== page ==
I laid in bed for three hours knowing I wasn't going to get the two more hours of sleep I wanted...

I watched the weather report...another warm night ahead...silver lining? Shouldn't be any more rain...fingers crossed...

10PM Friday and the remote sensors show the temps still holding in the mid 30's...they've been hanging right in that warm neighborhood for three days now...

Unless the cloud cover miraculously vanishes overnight, I'll probably get to bank 30 minutes of those two hours I wanted after all...

Friday, December 10, 2010

Oh, What a Web We Weave...

When we try to fool Mother Nature... Wednesday night...the repercussions of screwing with my sleep cycle are still playing their hand...

I got home Wednesday morning around 11AM...took out the recycling and the garbage...I didn't see noon, and awoke at 5:45PM. Then I couldn't get back to sleep to catch the last three hours...

But wait, it gets even more cruel...the weatherdudes were having fits with the latest pulse of winter weather, and I drove up to work in a drizzle...not good...

So, I get out of my pickup and throw my Grundens over my shoulders just as a gust of wind turns me into an old overweight version of Marilyn Monroe over the subway grate in "The Seven Year Itch" My slicker went straight up, my watch cap blew off, and flew who knows where!

A fierce 30+MPH wind followed me up the 100 yard long shop road, totally soaking the back of my jeans. I couldn't hurry up the shop road, it was encrusted with a miasma of frozen tire tracks, liberally lubricated with spilt oils under a small lake of runoff...perfect slip and fall terrain...

Things didn't improve once I'd made it safely into the Groomer's Ready Room...Swing shift were there...all long faces and deflated egos...rain on a ski hill does that to the best of us...

It was a less than enjoyable on the hill...snowpack saturated...grinding around inside a cloud...blustery winds finding a way to blow the drizzle through my barely open window. I avoided most temptations to put my blade into the goo...we were making very long passes to minimize turn ruts that become "dragon holes" and lots of trouble to fill and forget.

The rain had edited our list a bit...time was on our side...unless the snow level lowered a thousand feet or so...before long, Highway Hypnosis began to set in...my eyelids began getting heavy...

Jeweler and I were working on our lists, each on our own hill. Around 0330, I surrendered. I keyed the mic on my 2-way and called Jeweler: "Jeweler, can you give me a call-back in 30 minutes?" Jeweler replied: "Sure, I'm on my last pass over here, so I'll be coming your way, where are you going to be, so my lights won't wake you?" I set him up, and pointed my cat up a steep spot, reclined my throne as far as it would go, turned down the iPod and closed my eyes.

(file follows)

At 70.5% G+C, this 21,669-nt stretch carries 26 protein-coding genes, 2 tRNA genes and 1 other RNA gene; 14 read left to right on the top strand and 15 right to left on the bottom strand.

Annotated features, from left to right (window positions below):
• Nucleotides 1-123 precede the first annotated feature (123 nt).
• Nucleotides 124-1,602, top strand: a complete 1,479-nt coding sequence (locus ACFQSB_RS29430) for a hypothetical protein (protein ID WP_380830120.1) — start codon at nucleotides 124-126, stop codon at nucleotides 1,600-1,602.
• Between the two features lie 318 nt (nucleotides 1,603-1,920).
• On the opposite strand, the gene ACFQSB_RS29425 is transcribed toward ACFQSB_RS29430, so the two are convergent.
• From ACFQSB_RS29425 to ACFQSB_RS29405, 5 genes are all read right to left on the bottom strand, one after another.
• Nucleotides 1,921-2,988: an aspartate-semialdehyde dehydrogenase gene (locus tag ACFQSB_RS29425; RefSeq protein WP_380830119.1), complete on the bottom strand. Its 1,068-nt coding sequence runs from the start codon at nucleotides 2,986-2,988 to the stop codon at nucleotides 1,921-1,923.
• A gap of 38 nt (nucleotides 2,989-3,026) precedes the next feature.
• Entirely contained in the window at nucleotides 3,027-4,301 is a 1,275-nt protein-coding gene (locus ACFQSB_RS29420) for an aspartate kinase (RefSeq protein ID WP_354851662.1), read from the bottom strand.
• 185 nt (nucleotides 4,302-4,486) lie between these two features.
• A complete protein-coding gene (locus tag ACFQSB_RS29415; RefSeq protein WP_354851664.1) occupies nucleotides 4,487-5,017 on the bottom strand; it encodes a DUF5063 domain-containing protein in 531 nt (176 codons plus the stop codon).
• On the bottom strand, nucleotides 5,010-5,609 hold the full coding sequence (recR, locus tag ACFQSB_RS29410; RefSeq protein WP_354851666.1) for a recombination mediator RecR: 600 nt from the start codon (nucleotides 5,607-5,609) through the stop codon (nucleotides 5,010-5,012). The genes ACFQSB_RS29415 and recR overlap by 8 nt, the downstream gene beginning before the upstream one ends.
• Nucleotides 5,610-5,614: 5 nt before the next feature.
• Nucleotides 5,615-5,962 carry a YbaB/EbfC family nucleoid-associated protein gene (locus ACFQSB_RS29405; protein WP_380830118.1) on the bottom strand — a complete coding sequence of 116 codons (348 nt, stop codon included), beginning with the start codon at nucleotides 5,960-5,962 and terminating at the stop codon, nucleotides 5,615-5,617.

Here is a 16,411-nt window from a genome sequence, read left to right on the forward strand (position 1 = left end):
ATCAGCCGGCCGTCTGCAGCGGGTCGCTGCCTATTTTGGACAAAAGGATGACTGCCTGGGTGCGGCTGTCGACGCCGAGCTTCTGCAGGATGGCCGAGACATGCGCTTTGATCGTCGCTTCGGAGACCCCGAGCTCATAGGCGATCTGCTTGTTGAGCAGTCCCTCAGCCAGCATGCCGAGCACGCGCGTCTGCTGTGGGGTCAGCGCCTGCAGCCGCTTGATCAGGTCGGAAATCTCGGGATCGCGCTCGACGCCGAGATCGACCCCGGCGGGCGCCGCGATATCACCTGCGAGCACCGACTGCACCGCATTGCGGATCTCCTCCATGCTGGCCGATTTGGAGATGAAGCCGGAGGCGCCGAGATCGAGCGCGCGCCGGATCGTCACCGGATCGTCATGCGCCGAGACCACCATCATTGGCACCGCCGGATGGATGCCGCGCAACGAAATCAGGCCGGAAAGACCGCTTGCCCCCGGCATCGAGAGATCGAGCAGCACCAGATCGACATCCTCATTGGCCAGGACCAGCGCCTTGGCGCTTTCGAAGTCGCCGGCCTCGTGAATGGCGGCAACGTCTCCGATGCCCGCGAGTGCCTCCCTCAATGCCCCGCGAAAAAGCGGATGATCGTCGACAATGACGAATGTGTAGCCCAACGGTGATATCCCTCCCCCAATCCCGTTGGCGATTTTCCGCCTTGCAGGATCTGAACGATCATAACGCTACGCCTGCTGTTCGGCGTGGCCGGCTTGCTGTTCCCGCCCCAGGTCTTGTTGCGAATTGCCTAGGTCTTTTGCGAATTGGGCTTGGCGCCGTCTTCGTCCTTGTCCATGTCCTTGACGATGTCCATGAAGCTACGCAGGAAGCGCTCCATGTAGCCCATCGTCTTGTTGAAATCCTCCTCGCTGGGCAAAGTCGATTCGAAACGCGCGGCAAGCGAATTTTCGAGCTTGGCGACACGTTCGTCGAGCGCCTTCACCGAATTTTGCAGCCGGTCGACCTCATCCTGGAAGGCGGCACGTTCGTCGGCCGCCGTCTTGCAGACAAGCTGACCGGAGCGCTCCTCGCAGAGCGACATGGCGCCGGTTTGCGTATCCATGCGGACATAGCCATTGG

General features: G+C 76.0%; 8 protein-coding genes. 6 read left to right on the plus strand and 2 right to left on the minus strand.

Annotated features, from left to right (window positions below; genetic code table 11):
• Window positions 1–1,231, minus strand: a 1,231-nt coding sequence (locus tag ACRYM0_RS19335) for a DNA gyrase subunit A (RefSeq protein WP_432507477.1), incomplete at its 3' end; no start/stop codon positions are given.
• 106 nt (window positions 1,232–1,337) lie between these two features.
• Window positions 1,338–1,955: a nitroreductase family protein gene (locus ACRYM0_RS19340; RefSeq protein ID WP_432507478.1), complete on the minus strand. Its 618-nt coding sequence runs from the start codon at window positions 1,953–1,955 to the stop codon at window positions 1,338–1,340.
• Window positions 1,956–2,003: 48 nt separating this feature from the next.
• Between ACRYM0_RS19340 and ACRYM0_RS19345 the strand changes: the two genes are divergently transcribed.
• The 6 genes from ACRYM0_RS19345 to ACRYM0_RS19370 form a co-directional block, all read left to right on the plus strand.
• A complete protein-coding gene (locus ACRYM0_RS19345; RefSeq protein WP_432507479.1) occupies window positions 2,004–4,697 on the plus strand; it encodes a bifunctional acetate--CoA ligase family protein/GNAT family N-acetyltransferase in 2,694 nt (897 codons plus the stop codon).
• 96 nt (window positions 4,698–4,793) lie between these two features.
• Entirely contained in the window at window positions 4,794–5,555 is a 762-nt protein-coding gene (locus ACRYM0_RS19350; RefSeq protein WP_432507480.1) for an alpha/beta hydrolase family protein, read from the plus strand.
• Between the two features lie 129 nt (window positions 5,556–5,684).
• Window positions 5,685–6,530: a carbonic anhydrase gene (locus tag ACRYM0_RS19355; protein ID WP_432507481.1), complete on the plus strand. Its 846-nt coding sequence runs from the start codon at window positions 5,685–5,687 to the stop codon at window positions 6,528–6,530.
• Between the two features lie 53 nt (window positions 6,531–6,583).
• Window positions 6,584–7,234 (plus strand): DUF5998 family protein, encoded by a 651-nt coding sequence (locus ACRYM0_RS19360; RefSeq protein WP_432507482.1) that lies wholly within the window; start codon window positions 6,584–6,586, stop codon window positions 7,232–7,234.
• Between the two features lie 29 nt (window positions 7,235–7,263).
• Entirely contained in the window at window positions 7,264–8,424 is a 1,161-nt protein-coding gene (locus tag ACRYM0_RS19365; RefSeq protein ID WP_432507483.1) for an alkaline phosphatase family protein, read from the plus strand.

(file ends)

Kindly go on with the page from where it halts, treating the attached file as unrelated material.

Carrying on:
Jeweler called back in what seemed like an instant...the power nap worked though...my eyes stayed open...we were way ahead of the clock now, so I took one pass all the way to the top of my mountain to see if it was rain all the way to the top...alas it wasn't snowing up top...

Jeweler and I finished up around the same time 0615...usually we're running flat-out 'till 0830-0900...

I called Jeweler: "Let's take some passes to the top of the Western Peak and have a look-see."

We packed-up and began to climb the western peak...there was a little new snow on swing shift's corduroy...not fluff mind you...more like primer on something in need of a paint job. We surprised a big sage grouse sitting on the snowpack at the top...first one I've seen on the snow...we rerolled the easiest way down and headed back to the lower mountain to groom the last trail of the day.

Damn if my eyelids didn't fail me again! I took a break...15min...OK now, we finished up the mountain and hit the outlying road crossings, parking lot ramps and cross country trails. We were back at the Ready Room by 0815 to file our Checkout Sheets and the Grooming Report.

Back in the parking lot, my watch cap was laying in a puddle 20 feet from my pickup...under a Jeep...

Note:
The first thing I teach my new rookies in Grooming 101 is: Part of the job is getting plenty of sleep...without enough sleep, you're disarming yourself of your most important tools...your Short Term Memory...and your eyesight!

I advise the troops that I want them to pull over and get a nap when they're having "eye trouble" better to take 15 minutes than to run into something with a $350K snowcat! We fit the power naps into our 30 min lunch and two 15 min breaks. A good day's sleep makes for a good night's work.

I practiced what I preached Thursday. Bedtime had it's way with me during the Noon News. I awoke at 4:30PM, checked the front porch for precip and went back to bed until 9PM...I'm saved!

Thursday, December 9, 2010

Grooming 101.8

Damn, I sure mismanaged my first 2-day weekend! Consequently, I paid dearly Wednesday morning. I stayed up all night Monday, my first night off. I succumbed to nature Tuesday and slept five hours, when I should have been up and at 'em.